There are several reasons why dogs develop dental disease. One of them is simply genetics.  Certain dog breeds and even small breed dogs can often be predisposed to dental problems. Greyhounds are notorious for having bad teeth. Dachshunds are also known to have frequent dental disease. When dogs are rescued from puppy mills we often see them with advanced gingivitis & periodontal disease, this is in part because of the lack of fresh, clean water. When dogs are imprisoned in puppy mills, they often do not get enough water. The water that they do receive is usually from water droppers (like the kind used for mice and hamsters), this does not allow enough water to be taken into the mouth to wash the teeth like natural drinking. Many dogs will lose up to all of their teeth when they are rescued.

In order to identify if your dog has dental disease you have to know what to look for. Bad breath is a telltale sign that your dog has something going on inside that mouth. Other symptoms include, but are not limited too, red inflamed/puffy gums, bleeding gums, stained teeth, loose teeth, and hard yellowing deposits on the teeth particularly at the base. If you see your dog rubbing his nose on the ground after a meal, that could indicate that the dog has some mouth pain. The pain could be from having bad teeth or gum disease. Another cause of a dog rubbing his nose could be an allergy as well.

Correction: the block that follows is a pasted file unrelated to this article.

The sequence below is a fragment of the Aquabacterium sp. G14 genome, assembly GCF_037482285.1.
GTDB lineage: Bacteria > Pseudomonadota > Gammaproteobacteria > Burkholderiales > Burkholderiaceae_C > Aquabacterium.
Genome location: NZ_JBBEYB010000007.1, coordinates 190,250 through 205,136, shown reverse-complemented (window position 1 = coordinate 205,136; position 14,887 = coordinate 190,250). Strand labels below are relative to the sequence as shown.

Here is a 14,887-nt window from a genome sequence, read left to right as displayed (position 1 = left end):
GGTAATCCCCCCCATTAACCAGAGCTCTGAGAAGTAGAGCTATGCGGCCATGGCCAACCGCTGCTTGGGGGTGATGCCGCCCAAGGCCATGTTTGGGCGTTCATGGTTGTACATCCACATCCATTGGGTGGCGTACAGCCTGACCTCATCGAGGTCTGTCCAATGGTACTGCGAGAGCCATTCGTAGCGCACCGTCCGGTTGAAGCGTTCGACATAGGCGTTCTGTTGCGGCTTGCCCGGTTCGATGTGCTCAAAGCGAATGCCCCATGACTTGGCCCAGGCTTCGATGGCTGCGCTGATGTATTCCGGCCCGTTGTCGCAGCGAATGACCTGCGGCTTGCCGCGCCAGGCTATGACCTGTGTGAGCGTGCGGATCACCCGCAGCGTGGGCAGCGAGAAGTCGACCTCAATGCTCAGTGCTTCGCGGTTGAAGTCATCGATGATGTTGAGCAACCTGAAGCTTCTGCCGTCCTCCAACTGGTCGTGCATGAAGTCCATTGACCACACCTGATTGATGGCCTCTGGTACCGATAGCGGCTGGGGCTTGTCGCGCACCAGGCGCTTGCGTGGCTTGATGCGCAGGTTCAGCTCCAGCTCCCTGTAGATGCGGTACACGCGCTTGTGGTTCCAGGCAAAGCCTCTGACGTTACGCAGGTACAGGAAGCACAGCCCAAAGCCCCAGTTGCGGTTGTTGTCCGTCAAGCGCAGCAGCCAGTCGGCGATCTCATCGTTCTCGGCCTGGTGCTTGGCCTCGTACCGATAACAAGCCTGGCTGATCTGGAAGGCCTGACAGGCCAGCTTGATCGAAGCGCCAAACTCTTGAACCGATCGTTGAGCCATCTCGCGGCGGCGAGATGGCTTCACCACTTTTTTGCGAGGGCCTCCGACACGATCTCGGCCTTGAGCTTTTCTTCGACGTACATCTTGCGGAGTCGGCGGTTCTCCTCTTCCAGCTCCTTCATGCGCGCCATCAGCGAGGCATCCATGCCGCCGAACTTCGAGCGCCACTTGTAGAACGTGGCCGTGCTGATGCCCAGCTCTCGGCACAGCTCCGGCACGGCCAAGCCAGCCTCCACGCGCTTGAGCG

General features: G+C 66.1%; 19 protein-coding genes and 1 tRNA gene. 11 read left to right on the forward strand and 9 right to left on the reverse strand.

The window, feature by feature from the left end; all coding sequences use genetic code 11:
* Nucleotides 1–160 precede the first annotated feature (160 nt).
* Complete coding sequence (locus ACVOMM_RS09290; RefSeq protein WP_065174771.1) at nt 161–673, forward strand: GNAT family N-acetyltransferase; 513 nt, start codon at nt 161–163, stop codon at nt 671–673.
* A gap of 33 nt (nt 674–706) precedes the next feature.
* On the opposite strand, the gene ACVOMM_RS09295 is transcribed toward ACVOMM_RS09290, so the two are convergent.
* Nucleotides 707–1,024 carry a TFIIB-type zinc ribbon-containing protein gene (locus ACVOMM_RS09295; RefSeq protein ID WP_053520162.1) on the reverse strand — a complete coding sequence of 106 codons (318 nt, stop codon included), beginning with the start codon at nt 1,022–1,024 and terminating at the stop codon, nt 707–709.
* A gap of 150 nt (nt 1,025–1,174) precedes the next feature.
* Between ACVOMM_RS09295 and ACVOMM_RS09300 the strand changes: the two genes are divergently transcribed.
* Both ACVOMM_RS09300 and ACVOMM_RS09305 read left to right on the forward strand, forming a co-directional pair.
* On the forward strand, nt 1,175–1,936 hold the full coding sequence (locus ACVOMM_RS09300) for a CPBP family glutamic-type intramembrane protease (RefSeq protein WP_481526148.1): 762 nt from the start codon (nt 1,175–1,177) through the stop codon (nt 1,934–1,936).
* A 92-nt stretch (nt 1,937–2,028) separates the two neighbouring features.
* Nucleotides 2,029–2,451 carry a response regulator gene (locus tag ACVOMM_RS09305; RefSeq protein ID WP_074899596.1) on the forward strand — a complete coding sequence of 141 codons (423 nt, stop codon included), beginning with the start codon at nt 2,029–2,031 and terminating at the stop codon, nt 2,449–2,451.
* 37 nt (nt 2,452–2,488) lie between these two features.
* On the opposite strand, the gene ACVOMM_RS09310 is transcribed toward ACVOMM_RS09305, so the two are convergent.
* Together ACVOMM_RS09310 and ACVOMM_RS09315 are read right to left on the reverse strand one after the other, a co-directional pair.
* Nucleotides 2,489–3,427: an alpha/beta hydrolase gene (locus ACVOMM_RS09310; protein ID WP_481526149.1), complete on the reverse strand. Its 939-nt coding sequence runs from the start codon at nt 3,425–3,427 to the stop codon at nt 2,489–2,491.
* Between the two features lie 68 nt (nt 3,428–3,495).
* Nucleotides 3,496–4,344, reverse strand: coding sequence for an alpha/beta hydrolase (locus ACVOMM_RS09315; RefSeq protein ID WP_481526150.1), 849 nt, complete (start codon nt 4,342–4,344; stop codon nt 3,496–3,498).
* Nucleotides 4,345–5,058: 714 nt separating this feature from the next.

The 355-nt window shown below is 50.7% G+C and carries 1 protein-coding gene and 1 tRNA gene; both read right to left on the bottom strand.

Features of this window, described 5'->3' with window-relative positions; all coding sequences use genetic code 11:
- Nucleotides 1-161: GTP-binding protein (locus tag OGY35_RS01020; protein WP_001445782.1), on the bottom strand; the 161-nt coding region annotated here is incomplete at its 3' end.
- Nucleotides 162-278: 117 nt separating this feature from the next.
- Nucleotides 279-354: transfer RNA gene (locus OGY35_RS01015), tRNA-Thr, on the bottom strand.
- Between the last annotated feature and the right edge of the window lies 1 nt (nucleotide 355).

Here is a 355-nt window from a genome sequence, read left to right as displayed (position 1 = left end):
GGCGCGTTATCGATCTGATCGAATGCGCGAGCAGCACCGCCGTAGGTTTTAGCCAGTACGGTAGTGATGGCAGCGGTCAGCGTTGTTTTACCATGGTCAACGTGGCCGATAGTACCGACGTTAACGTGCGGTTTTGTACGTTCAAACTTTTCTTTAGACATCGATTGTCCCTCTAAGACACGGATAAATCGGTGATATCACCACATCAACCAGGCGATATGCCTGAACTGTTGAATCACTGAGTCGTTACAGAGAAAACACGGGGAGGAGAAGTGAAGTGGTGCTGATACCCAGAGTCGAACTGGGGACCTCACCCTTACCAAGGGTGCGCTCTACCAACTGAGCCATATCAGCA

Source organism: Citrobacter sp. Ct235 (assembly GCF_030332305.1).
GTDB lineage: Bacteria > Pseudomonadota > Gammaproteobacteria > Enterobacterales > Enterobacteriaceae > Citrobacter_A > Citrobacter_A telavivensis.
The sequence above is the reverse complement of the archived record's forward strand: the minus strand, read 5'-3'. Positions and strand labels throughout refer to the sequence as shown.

If unchecked dental disease will cause teeth to become loose and fall out, the jaw bone could become diseased. The bacteria could spread to the heart, kidneys, and liver. When we bring a Dachshund into rescue, if the teeth are bad, you can almost guarantee that dog will have a heart murmur. The good news is that once the teeth are cleaned and the gums heal, the heart murmur either goes away completely or at the very least lessens.

Now how do we prevent dental disease? It’s quite simple… brush those teeth! Brushing is the easiest way to clean the teeth and ensure a healthy dog. To provide the best possible out come for your dog, brush his teeth twice a day after each meal. Now, I know most of you are saying that’s crazy. Twice a day is the best scenario, if you can’t do that, once a day is ok, not optimal, but will do a reasonable job. Obviously, whatever you do to clean your dogs teeth is much better than doing nothing. When I get a new puppy or even a new foster dog regardless of the age, the first thing I do is start playing with their mouth and paws. By playing with their mouths and paws, I’m conditioning them to allow me to examine, brush their teeth, and also cut their toe nails.